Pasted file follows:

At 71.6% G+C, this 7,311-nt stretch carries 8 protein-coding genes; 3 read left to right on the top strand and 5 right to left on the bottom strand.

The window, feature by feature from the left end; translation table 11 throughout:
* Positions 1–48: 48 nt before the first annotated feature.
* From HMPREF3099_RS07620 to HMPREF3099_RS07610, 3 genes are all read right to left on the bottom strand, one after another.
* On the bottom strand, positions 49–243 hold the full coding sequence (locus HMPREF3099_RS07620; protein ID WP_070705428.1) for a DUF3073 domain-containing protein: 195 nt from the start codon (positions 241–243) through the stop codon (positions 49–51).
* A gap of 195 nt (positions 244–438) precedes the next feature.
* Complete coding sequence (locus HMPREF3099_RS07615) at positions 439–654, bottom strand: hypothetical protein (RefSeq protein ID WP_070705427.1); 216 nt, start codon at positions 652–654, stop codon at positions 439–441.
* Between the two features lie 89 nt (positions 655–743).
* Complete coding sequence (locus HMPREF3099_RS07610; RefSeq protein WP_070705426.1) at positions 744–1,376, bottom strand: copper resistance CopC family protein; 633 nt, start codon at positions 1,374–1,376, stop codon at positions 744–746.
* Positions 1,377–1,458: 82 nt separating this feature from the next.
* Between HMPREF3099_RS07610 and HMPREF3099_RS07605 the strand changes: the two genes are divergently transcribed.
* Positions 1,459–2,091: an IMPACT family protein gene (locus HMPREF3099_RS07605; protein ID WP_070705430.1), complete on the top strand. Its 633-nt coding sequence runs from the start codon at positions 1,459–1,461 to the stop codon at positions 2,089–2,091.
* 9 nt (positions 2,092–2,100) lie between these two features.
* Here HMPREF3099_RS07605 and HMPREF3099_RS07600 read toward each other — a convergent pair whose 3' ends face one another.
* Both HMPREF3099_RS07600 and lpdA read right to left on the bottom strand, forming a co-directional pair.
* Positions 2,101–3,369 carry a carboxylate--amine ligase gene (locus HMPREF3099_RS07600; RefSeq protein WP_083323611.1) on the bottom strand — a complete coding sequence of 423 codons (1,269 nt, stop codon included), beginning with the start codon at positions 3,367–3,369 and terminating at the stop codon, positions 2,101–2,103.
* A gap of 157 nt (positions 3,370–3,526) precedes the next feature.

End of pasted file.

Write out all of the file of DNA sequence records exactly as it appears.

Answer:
At 71.6% G+C, this 7,311-nt stretch carries 8 protein-coding genes; 3 read left to right on the top strand and 5 right to left on the bottom strand.

The window, feature by feature from the left end; translation table 11 throughout:
* Positions 1–48: 48 nt before the first annotated feature.
* From HMPREF3099_RS07620 to HMPREF3099_RS07610, 3 genes are all read right to left on the bottom strand, one after another.
* On the bottom strand, positions 49–243 hold the full coding sequence (locus HMPREF3099_RS07620; protein ID WP_070705428.1) for a DUF3073 domain-containing protein: 195 nt from the start codon (positions 241–243) through the stop codon (positions 49–51).
* A gap of 195 nt (positions 244–438) precedes the next feature.
* Complete coding sequence (locus HMPREF3099_RS07615) at positions 439–654, bottom strand: hypothetical protein (RefSeq protein ID WP_070705427.1); 216 nt, start codon at positions 652–654, stop codon at positions 439–441.
* Between the two features lie 89 nt (positions 655–743).
* Complete coding sequence (locus HMPREF3099_RS07610; RefSeq protein WP_070705426.1) at positions 744–1,376, bottom strand: copper resistance CopC family protein; 633 nt, start codon at positions 1,374–1,376, stop codon at positions 744–746.
* Positions 1,377–1,458: 82 nt separating this feature from the next.
* Between HMPREF3099_RS07610 and HMPREF3099_RS07605 the strand changes: the two genes are divergently transcribed.
* Positions 1,459–2,091: an IMPACT family protein gene (locus HMPREF3099_RS07605; protein ID WP_070705430.1), complete on the top strand. Its 633-nt coding sequence runs from the start codon at positions 1,459–1,461 to the stop codon at positions 2,089–2,091.
* 9 nt (positions 2,092–2,100) lie between these two features.
* Here HMPREF3099_RS07605 and HMPREF3099_RS07600 read toward each other — a convergent pair whose 3' ends face one another.
* Both HMPREF3099_RS07600 and lpdA read right to left on the bottom strand, forming a co-directional pair.
* Positions 2,101–3,369 carry a carboxylate--amine ligase gene (locus HMPREF3099_RS07600; RefSeq protein WP_083323611.1) on the bottom strand — a complete coding sequence of 423 codons (1,269 nt, stop codon included), beginning with the start codon at positions 3,367–3,369 and terminating at the stop codon, positions 2,101–2,103.
* A gap of 157 nt (positions 3,370–3,526) precedes the next feature.